EPA’s Proposed Rule also sets forth new standards applicable to the accumulation of hazardous waste pharmaceuticals by pharmaceutical reverse distributors.  (Pharmaceutical reverse distributors that treat and/or dispose of hazardous waste pharmaceuticals, rather than just accumulate them, must comply with the RCRA Subtitle C regulations applicable to TSDFs.) The proposed accumulation standards for pharmaceutical reverse distributors are similar to RCRA’s existing standards for large quantity generators (LQGs), with the addition of certain inventory and tracking requirements.  Under the Proposed Rule, once a pharmaceutical reverse distributor evaluates a product for credit, it must either ship the product to another reverse distributor (if additional evaluation for credit is needed and the product has not already been shipped to two other reverse distributors) or dispose of the product as hazardous waste at a permitted TSDF.   
Unfortunately, nothing in the Proposed Rule specifically addresses the regulatory status of unsold OTCs and dietary supplements, which reverse distributors often donate or liquidate under existing law.  Indeed, it appears that under the Proposed Rule, these products would need to be disposed of as hazardous wastes either at the retail store (as non-creditable pharmaceutical hazardous wastes) or by the pharmaceutical reverse distributor (once a credit evaluation has been completed). 
Pharmaceutical Residues in Containers
Another important issue facing healthcare facilities involves the regulation of containers that formerly held P-listed hazardous wastes. P-listed hazardous wastes form a special class of “acute” wastes under RCRA.  The generation of even low quantities of acute wastes, over 1 kg per month, may subject facilities to RCRA’s more stringent LQG requirements. There has been confusion within the regulated sector regarding whether containers count toward a facility’s generator status.  In 2011, EPA issued guidance clarifying that they do not count, and that only the weight of the actual residue of the P-listed waste must be counted. In the Proposed Rule, EPA proposes different management requirements for different types of containers: (1) unit-dose containers and dispensing bottles and vials; (2) dispensed syringes; and (3) other containers and delivery devices. For example, fully dispensed unit-dose containers and dispensing bottles and vials are considered “RCRA empty” and would not be regulated as hazardous waste. The Proposed Rule contains a conditional exemption for dispensed syringes (including residues of hazardous waste pharmaceuticals that may remain in a fully dispensed syringe), provided that the syringe was used to administer a pharmaceutical to a patient, and the syringe is placed in a designated sharps container. Other containers and delivery devices containing residue of P-listed wastes would be regulated as hazardous waste.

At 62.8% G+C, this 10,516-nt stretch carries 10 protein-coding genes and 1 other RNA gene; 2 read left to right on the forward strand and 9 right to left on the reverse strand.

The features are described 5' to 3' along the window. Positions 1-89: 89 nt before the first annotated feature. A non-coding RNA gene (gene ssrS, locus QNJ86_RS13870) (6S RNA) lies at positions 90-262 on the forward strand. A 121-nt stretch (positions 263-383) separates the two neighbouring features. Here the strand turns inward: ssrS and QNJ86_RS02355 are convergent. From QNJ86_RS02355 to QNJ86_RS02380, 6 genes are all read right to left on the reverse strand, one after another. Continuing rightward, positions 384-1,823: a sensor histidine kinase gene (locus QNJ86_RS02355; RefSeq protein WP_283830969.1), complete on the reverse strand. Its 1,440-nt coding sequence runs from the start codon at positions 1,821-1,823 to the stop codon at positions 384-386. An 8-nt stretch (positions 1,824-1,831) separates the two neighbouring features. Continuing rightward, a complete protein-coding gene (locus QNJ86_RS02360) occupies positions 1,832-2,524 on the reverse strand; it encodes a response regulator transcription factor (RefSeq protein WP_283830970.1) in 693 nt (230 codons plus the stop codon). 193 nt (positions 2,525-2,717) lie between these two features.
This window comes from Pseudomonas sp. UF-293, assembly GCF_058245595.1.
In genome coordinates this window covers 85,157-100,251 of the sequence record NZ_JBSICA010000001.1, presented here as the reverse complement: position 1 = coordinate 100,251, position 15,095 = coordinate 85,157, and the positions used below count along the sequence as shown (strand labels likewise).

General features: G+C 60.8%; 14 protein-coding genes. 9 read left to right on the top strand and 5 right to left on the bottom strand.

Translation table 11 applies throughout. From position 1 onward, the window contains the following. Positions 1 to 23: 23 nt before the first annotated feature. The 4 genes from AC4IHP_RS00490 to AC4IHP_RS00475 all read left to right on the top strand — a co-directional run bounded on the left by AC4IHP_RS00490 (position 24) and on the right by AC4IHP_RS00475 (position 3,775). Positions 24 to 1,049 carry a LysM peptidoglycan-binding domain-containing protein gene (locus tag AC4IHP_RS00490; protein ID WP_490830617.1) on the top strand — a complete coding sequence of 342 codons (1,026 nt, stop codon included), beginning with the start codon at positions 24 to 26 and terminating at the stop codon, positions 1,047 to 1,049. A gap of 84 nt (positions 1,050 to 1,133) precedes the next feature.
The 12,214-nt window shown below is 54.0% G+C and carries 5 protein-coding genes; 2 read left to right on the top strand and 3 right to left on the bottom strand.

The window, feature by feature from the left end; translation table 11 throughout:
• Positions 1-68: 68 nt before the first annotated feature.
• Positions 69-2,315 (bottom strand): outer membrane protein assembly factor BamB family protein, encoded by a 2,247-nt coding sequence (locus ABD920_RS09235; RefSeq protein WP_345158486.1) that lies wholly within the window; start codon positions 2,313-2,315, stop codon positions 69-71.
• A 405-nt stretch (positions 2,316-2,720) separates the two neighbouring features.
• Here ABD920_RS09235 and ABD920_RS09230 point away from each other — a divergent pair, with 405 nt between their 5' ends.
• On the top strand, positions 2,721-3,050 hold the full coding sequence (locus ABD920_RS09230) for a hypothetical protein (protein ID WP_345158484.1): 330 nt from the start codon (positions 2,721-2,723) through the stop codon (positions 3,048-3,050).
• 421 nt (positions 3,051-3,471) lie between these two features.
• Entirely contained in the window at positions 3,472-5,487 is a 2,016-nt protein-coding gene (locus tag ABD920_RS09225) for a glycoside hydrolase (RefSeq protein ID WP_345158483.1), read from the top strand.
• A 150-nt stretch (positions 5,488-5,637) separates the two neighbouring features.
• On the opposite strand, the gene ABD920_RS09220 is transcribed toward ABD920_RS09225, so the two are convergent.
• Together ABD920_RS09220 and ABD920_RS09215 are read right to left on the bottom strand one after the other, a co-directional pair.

Ban on Sewer Disposal 
The Proposed Rule would prohibit both healthcare facilities (including CESQGs) and pharmaceutical reverse distributors from disposing of hazardous waste pharmaceuticals down the toilet or drain. This sweeping sewer ban is based on EPA’s Regulatory Impact Analysis, which summarized scientific research on the ecological effects of pharmaceuticals entering the environment on aquatic ecosystems and fish and animal populations. The Regulatory Impact Analysis is in the docket for the proposed rule (EPA-HQ-RCRA-2007-0932), but is not discussed in detail in the Proposal.    
Looking Forward
Comments on the Proposed Rule must be filed within 60 days of the publication of the Proposed Rule in the Federal Register. EPA has not provided an expected date for finalizing this Proposed Rule; however, it is likely that the Agency will push to finalize the rule prior to the end of the current Administration.
The Proposed Rule will have important financial implications for many healthcare, retail, and reverse distribution companies, as well as the pharmaceutical manufacturers that establish credit policies and even charitable organizations, which rely heavily on donations of OTCs through reverse distribution. EPA has requested comment on numerous key issues related to the Proposal, including the decision not to propose labeling, accumulation, or container management standards for on-site management of potentially creditable hazardous waste pharmaceuticals; the proposed definition of hazardous waste pharmaceuticals (particularly the inclusion of dietary supplements in the definition); and the decision to treat long-term care facilities as healthcare facilities rather than households. In addition, members of regulated industries will need to carefully consider the impact of the Proposed Rule on the current patchwork of existing state rules governing waste pharmaceuticals, as well as an additional rulemaking EPA is developing with respect to retail management of other types of hazardous waste.